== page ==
History, they say does not repeat itself, but sometimes it rhymes; and on the issue of House of Lords reform it's lapsing into iambic pentameter.
With the formation of the Joint Committee to consider the Draft Bill on Lords reform, their Lordships are edging towards exactly the dilemma that confronted noble Tories like Lords Curzon and Lansdowne, a century ago, when Asquith's Liberal government moved decisively to clip their Lordships' wings.
The choice then was to accept unwelcome reform, or face something they viewed as much, much worse. Eventually the Conservatives in the Lords split between hedgers and ditchers - the hedgers (as in hedging bets) didn't want to see the King forced to create a thousand Liberal Peers to outvote them in their own House, and forever change the balance of power there, so they accepted the Parliament Bill, which removed their powers over finance measures and gave the Commons a mechanism to over-ride Lords objections to other bills.
The Ditchers promised to "die in a ditch" to preserve the Lords as it then was. And they eventually did. The hedgers won the day, and the Upper House accepted a diminished role as recriminations flew between them.
Now the choice is to push for a compromise version of the Government's Lords reforms, or to face something much less congenial - if they believe the Government is serious. At the moment the default view in the Lords (and parts of the Commons) is that come 2013-14, the Government won't have the energy for an epic battle to impose reform in the teeth of opposition from the Upper House, and that Nick Clegg is simply being strung along, left to play in a constitutional wendy house, until the moment arrives when David Cameron pulls the rug from under him.
This week I attended a fascinating session on constitutional reform at the uber-think tank the Institute for Government, and put that possibility to the Constitutional Reform Minister, Mark Harper. His determination was unblinking - and he thought there was considerable support for reform on the Tory benches, particularly among the very large new intake, even though it wasn't a top priority for them.
Much now turns on whether the Joint Committee can produce a package of proposals which could lure modern day hedgers into accepting the Bill. Issues like the length of term served by elected peers (or senators or whatever - the Government, wisely, has not been sidetracked into suggesting a name for the revamped Upper House) the number of appointed independent experts who will serve alongside the elected members, and, crucially, the speed of transition from the current Lords to its successor, will all be up for grabs.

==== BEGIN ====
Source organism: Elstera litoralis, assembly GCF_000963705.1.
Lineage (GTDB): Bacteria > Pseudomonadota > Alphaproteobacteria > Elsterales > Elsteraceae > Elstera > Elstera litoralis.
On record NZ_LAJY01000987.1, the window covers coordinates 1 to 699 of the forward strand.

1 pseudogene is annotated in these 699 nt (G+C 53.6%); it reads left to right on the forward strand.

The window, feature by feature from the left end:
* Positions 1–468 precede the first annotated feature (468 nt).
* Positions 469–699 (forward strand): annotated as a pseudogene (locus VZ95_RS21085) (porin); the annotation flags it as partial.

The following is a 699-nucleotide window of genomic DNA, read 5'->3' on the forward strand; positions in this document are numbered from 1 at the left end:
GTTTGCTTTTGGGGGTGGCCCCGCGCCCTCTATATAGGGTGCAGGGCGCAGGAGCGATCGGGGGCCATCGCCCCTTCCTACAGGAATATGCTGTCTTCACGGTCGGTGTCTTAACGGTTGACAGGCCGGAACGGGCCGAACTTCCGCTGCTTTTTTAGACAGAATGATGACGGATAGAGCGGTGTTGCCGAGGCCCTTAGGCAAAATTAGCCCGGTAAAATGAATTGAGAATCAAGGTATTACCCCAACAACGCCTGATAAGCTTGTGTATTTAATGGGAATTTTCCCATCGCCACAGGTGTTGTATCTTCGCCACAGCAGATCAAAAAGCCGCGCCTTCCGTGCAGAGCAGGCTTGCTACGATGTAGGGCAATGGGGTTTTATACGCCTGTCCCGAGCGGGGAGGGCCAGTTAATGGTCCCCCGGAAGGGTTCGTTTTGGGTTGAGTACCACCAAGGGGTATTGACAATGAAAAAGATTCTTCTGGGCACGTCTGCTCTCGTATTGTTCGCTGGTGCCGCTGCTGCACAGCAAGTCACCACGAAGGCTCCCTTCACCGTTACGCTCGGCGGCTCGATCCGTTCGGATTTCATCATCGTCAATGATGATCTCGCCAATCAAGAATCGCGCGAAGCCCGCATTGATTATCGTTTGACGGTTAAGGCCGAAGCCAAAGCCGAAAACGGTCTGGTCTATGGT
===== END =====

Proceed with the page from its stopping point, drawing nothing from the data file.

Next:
Reformers pin some hope on the Chair, the former Labour Leader of the Lords, Lord Richard. He attracted adjectives like "ponderous" and "operator" from some of the throng at the IfG event - but most agreed that he was an experienced chairman who knew how to get things done. His first move might be to break up the rather large and unwieldy joint committee into bite-sized chunks - and set them to work on different aspects of the Draft Bill. The hope is his committee will lick the proposals into shape and ultimately make peers an offer they dare not refuse.
In this scenario, grudging acceptance of the proposals by peers persuades the Government to adopt the proposals of the Joint Committee - and reform sails through. Job done.
But if peers remain obdurate ditchers, ministers may take a different view and propose an all-elected House with a more abrupt transition period. The moral is that unhappy peers have something to gain from negotiation and compromise - and that the wages of opposition is death - or at any rate more draconian reform.
But as I say this only works if they believe the Government - by which I mean Conservative ministers, are really serious.